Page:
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Re: Re: Questions regarding MatrixExp, and its usage

On 27 Dec 2005, at 09:58, Andrzej Kozlowski wrote:

> On 27 Dec 2005, at 09:42, Andrzej Kozlowski wrote:
>> On 27 Dec 2005, at 08:19, Andrzej Kozlowski wrote:
>>>  Now you should  know that in general this is not going to hold  
>>> in all of complex plane (but will hold in most).
>> I wrote the above quite thoughtlessly: obviously there no sense in  
>> which the equality "holds in most of the complex plane". Clearly  
>> in every sense it holds just as often as it does not. Sorry about  
>> that; I replied too quickly.
>> Andrzej Kozlowski
> One more correction is needed: in a certain obvious sense the  
> equation does not hold "more often" than it holds since Exp is a  
> surjective mapping of the compelx plane to itself which covers it  
> infinitely many times (the fibre is Z - the integers).
> Because of the holidays I am now constanlty in a rush and can't  
> find enough free time even to write a proper reply!
> Andrzej Kozlowski

Actually, even the above is not strictly correct: Exp is a surjective  
mapping form the complex plane to the complex plane minus the point  
0. Now that I have a little bit of time I can try to analyse the  
entire problem more carefully. (In fact, I have not taught complex  
analysis for over 15 years and I have become a little bit rusty. So  
when I first saw this post I thought the problem lied in the branch  
discontinuity of Log, which is why I wrote the relations was true in  
"most of the complex plane". Of course I was completely wrong in this  

Let's again define the function

f[x_, y_] := E^(x*y) - E^(y*Log[E^x])

We want to investigate where in the complex plane this is 0. This is  
by definition the same as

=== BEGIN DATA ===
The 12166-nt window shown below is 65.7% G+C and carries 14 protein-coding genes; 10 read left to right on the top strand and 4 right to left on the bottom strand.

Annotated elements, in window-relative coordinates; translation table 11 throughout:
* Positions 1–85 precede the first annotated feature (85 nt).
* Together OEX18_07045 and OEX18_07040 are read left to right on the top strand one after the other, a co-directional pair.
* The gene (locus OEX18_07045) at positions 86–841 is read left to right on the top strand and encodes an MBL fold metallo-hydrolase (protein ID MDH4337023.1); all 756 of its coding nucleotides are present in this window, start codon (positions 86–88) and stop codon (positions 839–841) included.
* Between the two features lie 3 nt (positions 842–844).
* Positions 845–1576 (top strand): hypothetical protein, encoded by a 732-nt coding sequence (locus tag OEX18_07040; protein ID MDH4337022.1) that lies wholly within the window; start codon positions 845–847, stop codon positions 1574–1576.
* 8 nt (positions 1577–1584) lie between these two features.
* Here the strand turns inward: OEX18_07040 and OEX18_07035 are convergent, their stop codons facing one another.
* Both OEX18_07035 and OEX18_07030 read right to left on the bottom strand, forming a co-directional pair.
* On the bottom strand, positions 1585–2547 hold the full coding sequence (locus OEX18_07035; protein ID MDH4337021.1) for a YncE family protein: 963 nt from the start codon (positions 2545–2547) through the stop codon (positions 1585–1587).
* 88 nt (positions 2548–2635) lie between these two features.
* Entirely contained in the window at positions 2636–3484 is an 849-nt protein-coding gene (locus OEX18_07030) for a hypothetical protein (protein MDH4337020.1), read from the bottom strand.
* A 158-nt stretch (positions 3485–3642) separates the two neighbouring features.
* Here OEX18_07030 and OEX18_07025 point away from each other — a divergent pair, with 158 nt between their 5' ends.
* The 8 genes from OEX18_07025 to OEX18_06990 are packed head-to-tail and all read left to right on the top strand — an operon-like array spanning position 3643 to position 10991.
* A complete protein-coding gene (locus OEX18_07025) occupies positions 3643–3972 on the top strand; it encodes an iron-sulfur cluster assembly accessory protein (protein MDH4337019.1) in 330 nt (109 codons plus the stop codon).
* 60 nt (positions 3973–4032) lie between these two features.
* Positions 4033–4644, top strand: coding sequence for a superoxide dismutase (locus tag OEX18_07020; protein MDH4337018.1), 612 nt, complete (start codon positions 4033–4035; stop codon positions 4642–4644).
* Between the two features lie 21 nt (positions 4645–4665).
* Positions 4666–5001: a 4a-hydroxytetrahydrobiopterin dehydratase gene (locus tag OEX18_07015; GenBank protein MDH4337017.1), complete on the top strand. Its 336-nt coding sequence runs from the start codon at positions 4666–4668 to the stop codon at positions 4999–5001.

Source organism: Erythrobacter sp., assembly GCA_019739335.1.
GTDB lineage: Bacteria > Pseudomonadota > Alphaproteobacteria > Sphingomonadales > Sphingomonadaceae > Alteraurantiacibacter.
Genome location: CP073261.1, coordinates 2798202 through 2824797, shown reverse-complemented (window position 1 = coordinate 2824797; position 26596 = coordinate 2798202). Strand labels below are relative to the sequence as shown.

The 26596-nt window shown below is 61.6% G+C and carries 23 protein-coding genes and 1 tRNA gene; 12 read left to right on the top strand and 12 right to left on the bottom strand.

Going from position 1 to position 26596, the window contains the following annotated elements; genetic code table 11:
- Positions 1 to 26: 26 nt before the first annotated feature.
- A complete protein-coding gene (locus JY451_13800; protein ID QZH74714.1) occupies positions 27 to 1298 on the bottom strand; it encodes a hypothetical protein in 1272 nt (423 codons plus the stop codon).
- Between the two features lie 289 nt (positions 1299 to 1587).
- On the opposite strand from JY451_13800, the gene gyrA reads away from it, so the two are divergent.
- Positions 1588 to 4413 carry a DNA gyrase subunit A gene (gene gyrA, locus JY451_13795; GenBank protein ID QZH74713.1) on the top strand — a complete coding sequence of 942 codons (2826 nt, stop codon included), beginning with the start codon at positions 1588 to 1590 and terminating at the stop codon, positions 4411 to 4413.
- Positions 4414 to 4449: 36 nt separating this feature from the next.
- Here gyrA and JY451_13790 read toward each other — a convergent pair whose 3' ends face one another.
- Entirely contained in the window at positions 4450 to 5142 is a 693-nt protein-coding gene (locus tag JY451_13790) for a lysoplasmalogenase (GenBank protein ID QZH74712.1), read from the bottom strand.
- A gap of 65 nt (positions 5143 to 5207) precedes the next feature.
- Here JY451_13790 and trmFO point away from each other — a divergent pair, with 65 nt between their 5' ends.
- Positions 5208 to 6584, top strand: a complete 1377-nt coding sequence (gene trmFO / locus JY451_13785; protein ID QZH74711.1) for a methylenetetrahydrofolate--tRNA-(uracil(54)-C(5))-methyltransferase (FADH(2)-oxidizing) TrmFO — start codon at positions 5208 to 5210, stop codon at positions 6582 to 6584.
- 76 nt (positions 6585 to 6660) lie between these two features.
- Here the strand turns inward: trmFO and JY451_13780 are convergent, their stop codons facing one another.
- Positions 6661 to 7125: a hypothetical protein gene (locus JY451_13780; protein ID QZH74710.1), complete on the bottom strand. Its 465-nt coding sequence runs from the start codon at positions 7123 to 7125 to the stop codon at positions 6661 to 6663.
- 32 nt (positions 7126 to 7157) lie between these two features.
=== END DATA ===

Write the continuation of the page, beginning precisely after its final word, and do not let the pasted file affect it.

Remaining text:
f[x, y]

E^(x*y) - (E^x)^y

First, this is going to be zero for any real x and and an arbitrary y:



Secondly, suppose we have any pair of complex numbers a,b where f[a,b] 
==0. That is:

a /: f[a, b] = 0;

Then we have

    f[a + 2*Pi*I, b]]]

E^(a*b + 2*I*b*Pi) - (E^a)^b

This will be zero if an only if b is an integer:



So for every pair (a,b) for which the identity holds and b is not an  
integer we can generate uncountably many pairs for which it does not  
hold by simply adding 2*Pi*I to a. For example:



FullSimplify[f[2 + 2*Pi*I,

(-1 - I)*E^(3/2)

On the other hand, we can get pairs of complex numbers for which the  
identity holds provided the imaginary part of the first complex  
number is not large:



However, for complex numbers with large imaginary part:

Simplify[f[1 + 12*I, 2 + 3*I]]

(-E^(-34 + 27*I))*
   (-1 + E^(12*Pi))

it is easy in this way to give a complete description of the pairs  
(a,b) for which f is 0, but I will skip it and turn to matrices.

In this case, while I am not 100% sure, I tend to believe the  
situation to be quite analogous. We are interested in the equation


I believe this will hold for real matrices B and (probably) all  
complex p but will not hold in general. In fact I believe most what I  
wrote above can be generalised to this case, although the statements  
and proofs would be more complicated.

Let's just illustrate this in the case of a 2 by 2 random  matrix.



Let's take some complex p, e.g. 1+I

N[MatrixExp[B*(1 + I)]]==N[MatrixPower[MatrixExp[B],1+I]]


To produce a case where the relationship does not hold just imitate  
the procedure for complex numbers given above. First we add to   2Pi  
* times the identity matrix to B:

Z = B + 2 Pi*I IdentityMatrix[2];

For p take any non-integer number, real or complex:



Andrzej Kozlowski

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